Physiotherapy for Back Pain: Peter O'Sullivan Interview
Fitness gurus and online influencers seem obsessed with building “the core” to help low back pain. However, it seems the emphasis on core training may be misplaced and cause unnecessary fear around our spines. Moreover, musculoskeletal physiotherapist Professor Peter O’Sullivan says it may actually add to the burden of chronic pain and make our pain experience worse!
Dr O’Sullivan, one of the world’s leading back pain researchers, says people with back pain are already too rigid. Their muscles have tensed up as a protective response to the pain and the last thing we need to be doing is increasing this through core strength exercises.
"The common belief around tensing up a structure that's already tense doesn't really make sense," Prof O'Sullivan said. “The physiotherapy, manual therapy and medical professions have long focused on trying to find the magic ‘technique’, ‘muscle’, ‘injection’ or ‘surgical technique’ required to solve the problem of NSCLBP [non-specific chronic low back pain] and PGP [pelvic girdle pain] disorders. This reductionist approach to dealing with complex disorders in a simplistic manner clearly hasn’t delivered for our patients and contradicts current knowledge that NSCLBP should be considered within a multidimensional bio-psycho-social framework. Relaxing your muscles around your trunk when you have back pain may actually be more helpful."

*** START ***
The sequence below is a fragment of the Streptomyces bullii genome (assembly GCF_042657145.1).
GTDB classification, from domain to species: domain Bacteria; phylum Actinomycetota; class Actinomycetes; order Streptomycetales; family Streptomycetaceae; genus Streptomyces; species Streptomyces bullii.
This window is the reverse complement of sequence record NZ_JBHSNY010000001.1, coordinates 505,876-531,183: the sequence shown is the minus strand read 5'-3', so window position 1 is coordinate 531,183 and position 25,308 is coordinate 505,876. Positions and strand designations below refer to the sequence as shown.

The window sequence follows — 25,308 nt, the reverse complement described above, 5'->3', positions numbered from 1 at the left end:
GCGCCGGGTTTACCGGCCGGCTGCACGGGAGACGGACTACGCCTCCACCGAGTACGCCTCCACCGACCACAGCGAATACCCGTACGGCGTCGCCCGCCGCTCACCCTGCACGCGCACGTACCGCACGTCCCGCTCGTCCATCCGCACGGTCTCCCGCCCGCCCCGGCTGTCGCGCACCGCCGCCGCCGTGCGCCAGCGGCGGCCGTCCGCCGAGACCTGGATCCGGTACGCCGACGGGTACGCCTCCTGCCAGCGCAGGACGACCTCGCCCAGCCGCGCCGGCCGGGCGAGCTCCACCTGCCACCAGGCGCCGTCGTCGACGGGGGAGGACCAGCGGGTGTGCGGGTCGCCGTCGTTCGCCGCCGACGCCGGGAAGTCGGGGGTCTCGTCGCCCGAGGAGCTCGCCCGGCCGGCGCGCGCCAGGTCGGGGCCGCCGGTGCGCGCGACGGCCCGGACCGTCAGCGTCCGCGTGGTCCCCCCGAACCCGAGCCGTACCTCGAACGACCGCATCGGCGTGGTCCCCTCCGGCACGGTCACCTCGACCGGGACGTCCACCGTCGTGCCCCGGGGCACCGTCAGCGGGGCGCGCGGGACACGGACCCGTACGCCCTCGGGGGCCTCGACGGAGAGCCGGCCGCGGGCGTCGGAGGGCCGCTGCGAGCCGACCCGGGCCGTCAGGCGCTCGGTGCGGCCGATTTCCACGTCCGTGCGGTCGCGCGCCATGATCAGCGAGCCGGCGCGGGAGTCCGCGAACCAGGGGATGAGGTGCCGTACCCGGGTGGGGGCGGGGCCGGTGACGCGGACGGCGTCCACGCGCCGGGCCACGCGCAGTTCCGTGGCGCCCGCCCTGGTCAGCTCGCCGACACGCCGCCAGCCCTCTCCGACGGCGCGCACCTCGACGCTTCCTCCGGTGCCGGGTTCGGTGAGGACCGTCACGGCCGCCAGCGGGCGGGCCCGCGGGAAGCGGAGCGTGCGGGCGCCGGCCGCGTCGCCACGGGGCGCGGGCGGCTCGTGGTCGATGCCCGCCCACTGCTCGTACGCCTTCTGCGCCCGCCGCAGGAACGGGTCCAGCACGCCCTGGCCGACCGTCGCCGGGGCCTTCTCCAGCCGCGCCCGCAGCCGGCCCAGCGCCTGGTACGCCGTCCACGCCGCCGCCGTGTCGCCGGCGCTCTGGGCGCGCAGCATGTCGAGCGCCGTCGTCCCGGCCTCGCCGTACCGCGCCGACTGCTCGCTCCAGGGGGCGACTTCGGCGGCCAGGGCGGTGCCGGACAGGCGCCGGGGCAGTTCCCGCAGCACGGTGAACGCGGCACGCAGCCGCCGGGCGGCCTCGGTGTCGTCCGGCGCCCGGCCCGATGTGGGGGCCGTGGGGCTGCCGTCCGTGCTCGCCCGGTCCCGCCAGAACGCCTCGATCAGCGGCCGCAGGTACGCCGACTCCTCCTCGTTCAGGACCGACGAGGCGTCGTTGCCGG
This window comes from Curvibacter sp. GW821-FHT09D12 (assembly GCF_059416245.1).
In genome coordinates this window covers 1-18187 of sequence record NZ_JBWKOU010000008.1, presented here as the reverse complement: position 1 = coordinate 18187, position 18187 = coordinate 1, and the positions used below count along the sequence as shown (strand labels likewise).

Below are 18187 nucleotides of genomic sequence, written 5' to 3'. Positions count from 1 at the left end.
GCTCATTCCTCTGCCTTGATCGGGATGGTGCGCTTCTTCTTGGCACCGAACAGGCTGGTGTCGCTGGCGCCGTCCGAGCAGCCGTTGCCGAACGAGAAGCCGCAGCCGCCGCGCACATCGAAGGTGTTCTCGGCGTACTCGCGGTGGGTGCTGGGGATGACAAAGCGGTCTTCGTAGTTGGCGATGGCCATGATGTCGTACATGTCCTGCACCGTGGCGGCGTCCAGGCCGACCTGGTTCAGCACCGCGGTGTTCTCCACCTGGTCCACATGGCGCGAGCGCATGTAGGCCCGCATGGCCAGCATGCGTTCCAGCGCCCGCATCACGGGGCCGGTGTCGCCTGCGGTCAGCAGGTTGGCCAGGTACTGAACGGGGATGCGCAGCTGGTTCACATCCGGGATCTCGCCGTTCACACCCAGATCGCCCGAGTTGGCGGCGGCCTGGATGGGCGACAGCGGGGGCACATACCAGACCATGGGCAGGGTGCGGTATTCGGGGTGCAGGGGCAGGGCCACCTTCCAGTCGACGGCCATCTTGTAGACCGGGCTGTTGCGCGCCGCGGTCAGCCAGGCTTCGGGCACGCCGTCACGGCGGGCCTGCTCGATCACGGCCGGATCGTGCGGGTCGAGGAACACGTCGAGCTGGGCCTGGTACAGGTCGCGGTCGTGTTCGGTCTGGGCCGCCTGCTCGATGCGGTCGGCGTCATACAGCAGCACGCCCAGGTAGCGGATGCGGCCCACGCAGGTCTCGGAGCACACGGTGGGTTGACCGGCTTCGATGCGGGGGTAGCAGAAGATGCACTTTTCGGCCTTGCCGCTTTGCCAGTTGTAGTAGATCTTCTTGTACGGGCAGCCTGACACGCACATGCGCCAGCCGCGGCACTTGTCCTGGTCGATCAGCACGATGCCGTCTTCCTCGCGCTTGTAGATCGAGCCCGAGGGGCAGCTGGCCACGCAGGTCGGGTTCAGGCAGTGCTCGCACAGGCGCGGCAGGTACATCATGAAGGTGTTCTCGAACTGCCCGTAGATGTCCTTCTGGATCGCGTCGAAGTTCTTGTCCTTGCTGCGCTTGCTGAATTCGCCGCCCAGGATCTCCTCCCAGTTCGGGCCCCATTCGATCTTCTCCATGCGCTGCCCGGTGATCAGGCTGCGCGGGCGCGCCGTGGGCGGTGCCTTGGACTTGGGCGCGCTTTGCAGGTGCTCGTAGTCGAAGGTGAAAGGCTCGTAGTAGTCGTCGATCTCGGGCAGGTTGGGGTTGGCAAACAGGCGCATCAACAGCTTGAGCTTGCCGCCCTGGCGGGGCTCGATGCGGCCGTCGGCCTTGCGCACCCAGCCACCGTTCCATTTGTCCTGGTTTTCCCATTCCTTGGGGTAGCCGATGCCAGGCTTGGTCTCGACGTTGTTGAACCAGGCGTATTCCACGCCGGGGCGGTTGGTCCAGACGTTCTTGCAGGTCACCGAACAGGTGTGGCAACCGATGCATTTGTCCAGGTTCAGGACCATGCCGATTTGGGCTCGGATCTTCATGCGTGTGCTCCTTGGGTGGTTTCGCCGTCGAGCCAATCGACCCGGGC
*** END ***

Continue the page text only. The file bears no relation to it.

When asked about imaging, he believes they’re useful for ruling out some red flags, but of limited utility after this, saying,
“Depressed mood predicts future episodes of pain better than abnormal findings on an MRI film. There is a high prevalence of ‘abnormal’ findings on MRI in pain-free populations: disc degeneration (91%), disc bulges (56%), disc protrusion (32%), annular tears (38%). Early MRI imaging for low back pain can result in poorer health outcomes. Although MRI and other imaging has an important role in the triage of people with back pain to identify fractures, cancer and nerve root compression in 1-2% of people, it also puts the spotlight on many patho-anatomical findings that are not related to back pain. In disc prolapse, the natural history is good; the majority of cases recover and the prolapse reduces in size over time. Long term outcomes for surgical intervention are no different to usual care.”
Imaging is not only often unnecessary, but it might actually be harmful as “abnormal” findings on imaging can create fear avoidance, over-protective strategies, reduced independence, increased reliance on pain-killers, increased absenteeism and greater overall disability.
Regarding the best care for chronic low back pain, Dr O’Sullivan cautions an overly anatomical or structural approach.
“Back pain is more complicated than people would like to think. What predicts disability is not necessarily what you see on a scan – it may be your response to what you see on the scan, or how fearful you are about pain, or whether you have a history of depressed mood or anxiety. We also know that there are all kinds of central nervous changes that result from pain over extended periods, and that people suffering from pain change their behaviours in ways that are probably unhelpful and feed into the cycle.”
Dr O’Sullivan, who’s still involved in clinical work, practices what he preaches.
“Best practice management for LBP, once the triage process has been conducted, is guided by screening for psychosocial risk factors and addressing maladaptive beliefs and behaviours to better target care. In the acute phase of LBP, short-term pain management is indicated if the pain is distressing. There is also growing evidence that targeting the beliefs and behaviours that drive disability is more effective than simply treating the symptoms of LBP.”
It’s always recommended that people with back pain be individually assessed by a professional - because everybody has a unique movement signature - to work out exactly what exercises and treatment is needed.